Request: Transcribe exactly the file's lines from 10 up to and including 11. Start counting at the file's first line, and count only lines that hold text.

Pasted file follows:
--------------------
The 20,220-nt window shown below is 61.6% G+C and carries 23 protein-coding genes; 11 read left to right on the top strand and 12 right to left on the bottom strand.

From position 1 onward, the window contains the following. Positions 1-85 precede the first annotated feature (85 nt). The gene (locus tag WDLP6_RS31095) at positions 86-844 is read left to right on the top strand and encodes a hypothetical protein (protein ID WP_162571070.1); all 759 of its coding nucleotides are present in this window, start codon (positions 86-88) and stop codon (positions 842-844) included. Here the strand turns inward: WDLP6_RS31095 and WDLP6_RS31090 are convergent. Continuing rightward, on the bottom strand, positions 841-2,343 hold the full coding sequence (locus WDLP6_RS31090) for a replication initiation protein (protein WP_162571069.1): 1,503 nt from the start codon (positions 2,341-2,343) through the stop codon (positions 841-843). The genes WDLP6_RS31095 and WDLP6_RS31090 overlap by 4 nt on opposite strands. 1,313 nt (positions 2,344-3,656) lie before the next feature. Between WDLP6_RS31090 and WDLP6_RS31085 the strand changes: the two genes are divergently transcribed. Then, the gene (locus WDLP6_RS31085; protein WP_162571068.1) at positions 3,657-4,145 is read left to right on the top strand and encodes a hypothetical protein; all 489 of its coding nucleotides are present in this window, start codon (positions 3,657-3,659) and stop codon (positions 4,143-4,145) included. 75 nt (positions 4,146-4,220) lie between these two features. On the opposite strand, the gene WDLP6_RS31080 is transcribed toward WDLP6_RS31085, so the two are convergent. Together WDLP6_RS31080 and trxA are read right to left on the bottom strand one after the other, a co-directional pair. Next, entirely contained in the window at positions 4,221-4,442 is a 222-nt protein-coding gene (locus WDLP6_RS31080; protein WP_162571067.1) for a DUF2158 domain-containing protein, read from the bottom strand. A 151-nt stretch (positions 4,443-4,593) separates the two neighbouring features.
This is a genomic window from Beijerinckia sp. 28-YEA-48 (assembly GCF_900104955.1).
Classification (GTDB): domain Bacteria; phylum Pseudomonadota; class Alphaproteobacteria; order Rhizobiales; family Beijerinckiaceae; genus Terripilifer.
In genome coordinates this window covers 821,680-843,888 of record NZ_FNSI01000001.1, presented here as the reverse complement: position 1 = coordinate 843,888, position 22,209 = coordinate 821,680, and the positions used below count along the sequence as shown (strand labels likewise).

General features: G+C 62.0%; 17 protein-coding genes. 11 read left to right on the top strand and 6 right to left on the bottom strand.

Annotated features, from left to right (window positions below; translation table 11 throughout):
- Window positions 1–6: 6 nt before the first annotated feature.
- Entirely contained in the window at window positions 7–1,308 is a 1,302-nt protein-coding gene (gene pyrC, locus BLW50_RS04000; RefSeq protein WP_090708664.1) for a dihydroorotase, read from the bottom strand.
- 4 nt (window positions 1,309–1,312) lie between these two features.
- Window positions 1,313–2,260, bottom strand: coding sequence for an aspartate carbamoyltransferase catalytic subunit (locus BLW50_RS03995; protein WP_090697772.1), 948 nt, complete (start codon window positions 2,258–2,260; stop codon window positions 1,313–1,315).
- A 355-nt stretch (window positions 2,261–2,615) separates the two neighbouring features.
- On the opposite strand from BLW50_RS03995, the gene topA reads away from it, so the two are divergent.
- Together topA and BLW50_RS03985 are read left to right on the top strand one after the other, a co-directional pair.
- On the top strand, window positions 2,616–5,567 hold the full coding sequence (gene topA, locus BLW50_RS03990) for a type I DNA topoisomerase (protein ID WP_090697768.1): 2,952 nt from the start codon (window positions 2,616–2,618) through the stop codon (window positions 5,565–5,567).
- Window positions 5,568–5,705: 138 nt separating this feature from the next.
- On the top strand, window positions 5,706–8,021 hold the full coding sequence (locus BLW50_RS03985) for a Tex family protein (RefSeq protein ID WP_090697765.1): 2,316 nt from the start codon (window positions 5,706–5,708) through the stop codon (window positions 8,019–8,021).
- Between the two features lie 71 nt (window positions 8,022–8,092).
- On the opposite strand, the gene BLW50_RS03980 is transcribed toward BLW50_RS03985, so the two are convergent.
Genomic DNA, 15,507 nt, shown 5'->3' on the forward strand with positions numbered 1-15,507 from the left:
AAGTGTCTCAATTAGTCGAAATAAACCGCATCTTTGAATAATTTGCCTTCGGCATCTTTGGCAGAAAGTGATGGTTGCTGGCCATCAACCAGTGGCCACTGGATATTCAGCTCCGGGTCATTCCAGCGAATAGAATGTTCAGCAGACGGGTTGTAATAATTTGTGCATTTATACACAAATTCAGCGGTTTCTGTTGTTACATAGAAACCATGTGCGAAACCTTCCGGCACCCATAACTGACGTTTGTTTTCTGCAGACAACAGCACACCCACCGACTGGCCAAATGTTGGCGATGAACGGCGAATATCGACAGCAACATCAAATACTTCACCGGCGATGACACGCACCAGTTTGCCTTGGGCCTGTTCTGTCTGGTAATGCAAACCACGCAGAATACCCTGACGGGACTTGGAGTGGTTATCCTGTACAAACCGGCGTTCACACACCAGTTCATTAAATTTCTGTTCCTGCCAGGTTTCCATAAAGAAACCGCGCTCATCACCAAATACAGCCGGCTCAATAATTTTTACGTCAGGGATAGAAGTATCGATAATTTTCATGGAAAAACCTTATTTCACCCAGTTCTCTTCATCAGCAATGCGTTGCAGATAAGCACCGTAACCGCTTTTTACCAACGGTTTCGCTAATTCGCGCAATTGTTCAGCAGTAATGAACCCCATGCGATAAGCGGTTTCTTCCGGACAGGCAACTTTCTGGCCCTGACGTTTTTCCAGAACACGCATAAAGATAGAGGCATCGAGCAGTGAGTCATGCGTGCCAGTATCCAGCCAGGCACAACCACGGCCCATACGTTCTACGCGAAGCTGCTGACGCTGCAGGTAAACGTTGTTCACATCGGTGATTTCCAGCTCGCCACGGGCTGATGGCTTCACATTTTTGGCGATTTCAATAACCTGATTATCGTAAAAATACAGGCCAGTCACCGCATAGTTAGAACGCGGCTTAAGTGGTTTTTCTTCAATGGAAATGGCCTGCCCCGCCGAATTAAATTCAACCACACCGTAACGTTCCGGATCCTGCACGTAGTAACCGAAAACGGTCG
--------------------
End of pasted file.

- 4 nt (window positions 1,309–1,312) lie between these two features.
- Window positions 1,313–2,260, bottom strand: coding sequence for an aspartate carbamoyltransferase catalytic subunit (locus BLW50_RS03995; protein WP_090697772.1), 948 nt, complete (start codon window positions 2,258–2,260; stop codon window positions 1,313–1,315).